DHAHRAN: Every year, the King Abdul Aziz Center for World Culture (Ithra) Summer Camp gives children an opportunity to explore their hidden talents and express themselves through projects. Under the supervision of their Ithra instructors, the children are encouraged to ask questions and inspire new ways of thinking.
“An important element of the camp is to foster a culture of curiosity about the things around them,” said one of the instructors.
This year, more than 1,000 children attended.
The camp unleashes their imagination and allows them to indulge in creativity and innovation. They are taught to focus their passions, identify their interests and pursue them enthusiastically.
To most of the kids, the camp was not just a recreational exercise but also an opportunity to explore their interests in a dynamic environment, where learning and fun go hand-in-hand.
One of the campers, Abdul Karim Al-Yahya, 11, said it was an extremely positive experience, which delivered practical learning in a collective and inclusive setting. Al-Yahya said he had been to two programs before joining the Engineering Group, where he assembled a radio and a desktop module, inspired by his father’s engineering background.
The camp helped him realize that he wants to follow in the legendary footsteps of Ali Al-Naimi, former president and CEO of Saudi Aramco and later minister of petroleum and natural resources.
When asked why he pursued two other programs, Al-Yahya said: “I was keen to search and explore my own talents. I want to give a chance to explore all my skills and then decide my future course.”
He had previously completed the Game Maker and Junior CEO programs, where he created a board game and found imitating a CEO to be an inspiring experience. Al-Yahya said that he learned a lot from the programs and would like to return next year.
Ithra’s Summer Camp offers seven programs for children aged 4 to 15.
The most junior programs, Little Inventors and Under the Sea, are for children aged between 4 and 6. In the inventors program, children learn about the story behind many inventions. They could aspire to become scientists, marine engineers, divers, inventors or designers. In Under the Sea, the kids go on a maritime journey and learn about the wonders beneath the waters.
Junior CEO, designed for kids aged 7 to 15, will introduce prominent businesspeople to teach the children about real entrepreneurial experiences.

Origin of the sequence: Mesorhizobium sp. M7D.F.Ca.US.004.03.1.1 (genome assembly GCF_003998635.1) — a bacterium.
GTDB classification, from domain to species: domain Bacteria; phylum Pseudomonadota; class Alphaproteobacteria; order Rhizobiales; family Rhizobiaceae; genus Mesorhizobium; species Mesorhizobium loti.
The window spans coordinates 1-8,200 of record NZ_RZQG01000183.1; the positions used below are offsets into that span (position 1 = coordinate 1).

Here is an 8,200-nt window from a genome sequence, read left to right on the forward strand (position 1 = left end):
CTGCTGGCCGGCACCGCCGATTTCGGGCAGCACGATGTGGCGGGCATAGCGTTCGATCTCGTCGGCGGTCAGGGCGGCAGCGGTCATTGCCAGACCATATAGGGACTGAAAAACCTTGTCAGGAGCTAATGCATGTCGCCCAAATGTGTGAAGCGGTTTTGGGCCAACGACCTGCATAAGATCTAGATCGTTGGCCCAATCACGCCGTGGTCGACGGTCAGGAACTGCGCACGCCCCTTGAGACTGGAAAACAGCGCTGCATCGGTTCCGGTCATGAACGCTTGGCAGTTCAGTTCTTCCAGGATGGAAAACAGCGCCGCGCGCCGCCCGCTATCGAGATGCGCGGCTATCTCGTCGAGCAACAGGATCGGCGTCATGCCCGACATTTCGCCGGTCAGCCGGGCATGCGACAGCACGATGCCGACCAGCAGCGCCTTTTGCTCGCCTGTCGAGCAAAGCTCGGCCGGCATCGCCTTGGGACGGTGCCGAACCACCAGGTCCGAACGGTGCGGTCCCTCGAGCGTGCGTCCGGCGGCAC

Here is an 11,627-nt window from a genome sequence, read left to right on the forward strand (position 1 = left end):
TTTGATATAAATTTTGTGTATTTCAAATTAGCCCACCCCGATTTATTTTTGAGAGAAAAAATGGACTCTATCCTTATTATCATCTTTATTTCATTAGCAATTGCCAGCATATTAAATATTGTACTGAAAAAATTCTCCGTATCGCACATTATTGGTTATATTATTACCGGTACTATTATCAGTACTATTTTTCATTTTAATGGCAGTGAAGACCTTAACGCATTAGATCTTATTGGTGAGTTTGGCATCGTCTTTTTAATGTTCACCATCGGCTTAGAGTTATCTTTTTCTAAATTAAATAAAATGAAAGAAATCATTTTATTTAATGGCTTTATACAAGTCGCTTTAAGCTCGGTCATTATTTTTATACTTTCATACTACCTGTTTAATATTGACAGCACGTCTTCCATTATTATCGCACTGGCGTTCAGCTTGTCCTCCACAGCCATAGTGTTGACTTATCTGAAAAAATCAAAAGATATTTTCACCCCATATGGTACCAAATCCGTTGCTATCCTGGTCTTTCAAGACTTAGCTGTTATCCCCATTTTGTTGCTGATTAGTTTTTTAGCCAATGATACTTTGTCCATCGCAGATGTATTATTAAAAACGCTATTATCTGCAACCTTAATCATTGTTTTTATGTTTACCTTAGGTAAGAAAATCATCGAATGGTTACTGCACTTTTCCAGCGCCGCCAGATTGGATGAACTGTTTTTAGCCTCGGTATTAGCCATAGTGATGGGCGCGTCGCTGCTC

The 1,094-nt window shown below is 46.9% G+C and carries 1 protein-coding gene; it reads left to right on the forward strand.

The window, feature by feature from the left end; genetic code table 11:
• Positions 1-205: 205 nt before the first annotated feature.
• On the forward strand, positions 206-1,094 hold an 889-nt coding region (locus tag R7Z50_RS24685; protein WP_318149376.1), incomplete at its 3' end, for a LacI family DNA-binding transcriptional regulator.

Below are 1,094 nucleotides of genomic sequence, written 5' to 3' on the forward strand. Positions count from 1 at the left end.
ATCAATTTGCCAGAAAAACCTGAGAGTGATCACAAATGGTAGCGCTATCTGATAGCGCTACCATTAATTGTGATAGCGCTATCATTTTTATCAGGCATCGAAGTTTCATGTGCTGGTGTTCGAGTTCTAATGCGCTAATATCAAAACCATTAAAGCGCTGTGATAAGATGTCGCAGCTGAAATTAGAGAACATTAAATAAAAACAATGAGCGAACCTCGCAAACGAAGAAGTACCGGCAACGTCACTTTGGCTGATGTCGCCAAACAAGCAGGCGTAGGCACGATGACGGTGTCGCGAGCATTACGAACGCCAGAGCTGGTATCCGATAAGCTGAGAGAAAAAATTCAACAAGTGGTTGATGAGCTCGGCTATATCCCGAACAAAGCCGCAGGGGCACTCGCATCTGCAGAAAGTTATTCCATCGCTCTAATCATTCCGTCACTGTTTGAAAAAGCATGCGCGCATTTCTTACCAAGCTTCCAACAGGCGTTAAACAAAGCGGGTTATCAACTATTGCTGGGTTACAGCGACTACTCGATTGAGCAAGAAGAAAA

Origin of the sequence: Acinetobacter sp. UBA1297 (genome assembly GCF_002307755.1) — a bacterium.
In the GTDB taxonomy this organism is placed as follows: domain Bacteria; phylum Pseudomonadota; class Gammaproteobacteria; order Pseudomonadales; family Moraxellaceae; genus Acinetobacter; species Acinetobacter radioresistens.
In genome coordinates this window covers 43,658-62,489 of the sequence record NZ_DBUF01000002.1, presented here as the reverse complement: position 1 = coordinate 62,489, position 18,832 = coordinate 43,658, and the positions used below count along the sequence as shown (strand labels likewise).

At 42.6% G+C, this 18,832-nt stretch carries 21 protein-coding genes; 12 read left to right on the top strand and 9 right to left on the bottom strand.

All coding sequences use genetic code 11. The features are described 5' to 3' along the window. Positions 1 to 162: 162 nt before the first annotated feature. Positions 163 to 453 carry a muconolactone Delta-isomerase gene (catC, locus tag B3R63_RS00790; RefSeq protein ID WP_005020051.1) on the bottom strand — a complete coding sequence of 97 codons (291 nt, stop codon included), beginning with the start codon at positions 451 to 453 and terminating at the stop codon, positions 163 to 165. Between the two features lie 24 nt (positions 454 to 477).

Super Canvas, for the same age group, allows the children to unleash their inner artist and explore the work of the greats such as Picasso and Edvard Munch.
The Engineering Group, for kids between 7 and 12, is among the most popular courses. The program utilizes problem-solving tactics so future engineers can consider improvement in the modern world. Almost all branches of engineering are covered.
Game Maker, another popular program, teaches children about different types of games and lets them develop their own. Several graduates of the program have produced their own games.
Sound and Action, on offer for children between 13 and 15, gives campers a chance to explore components of films, such as sound engineering and its role in film and video production.
Fares Al-Adel, 7, a participant in the Super Canvas program, aspires to become an actor. “Life itself is a canvas filled with so many colors. I want to be an actor and experience those real shades of life and share it with my audience,” he said.
Abdul Malik, who loves action and wants to be a policeman, said: “I want to fight bad men and arrest them. I want to make life safe for all.”
Abdul Aziz is in the Super Canvas program but wants to be an entrepreneur. He did not see any contradiction in these choices, as the camp allows children to enjoy multifaceted learning.
“Art is my passion, which I will pursue during my leisure time. Business will be my profession, which I will conduct with the same energy,” he said.
Jawan Al-Zahrani is dedicated to becoming an architect. He was member of the Engineering Group and created a beach house. “One day I will design my own house,” he said.
Leen Al-Marzooq, 8, believes that she belongs to the world of fine art. A member of Super Canvas, Al-Marzooq loves artifacts and the art of renowned artists. “My future career will revolve around art,” she said.
The camp delivers on its promise to give children a solid foundation for their future careers in a collaborative, encouraging and expertise-driven environment. This experience is just a small step in their success, but it will contribute immensely in their evolution as committed citizens driving the future of the Kingdom.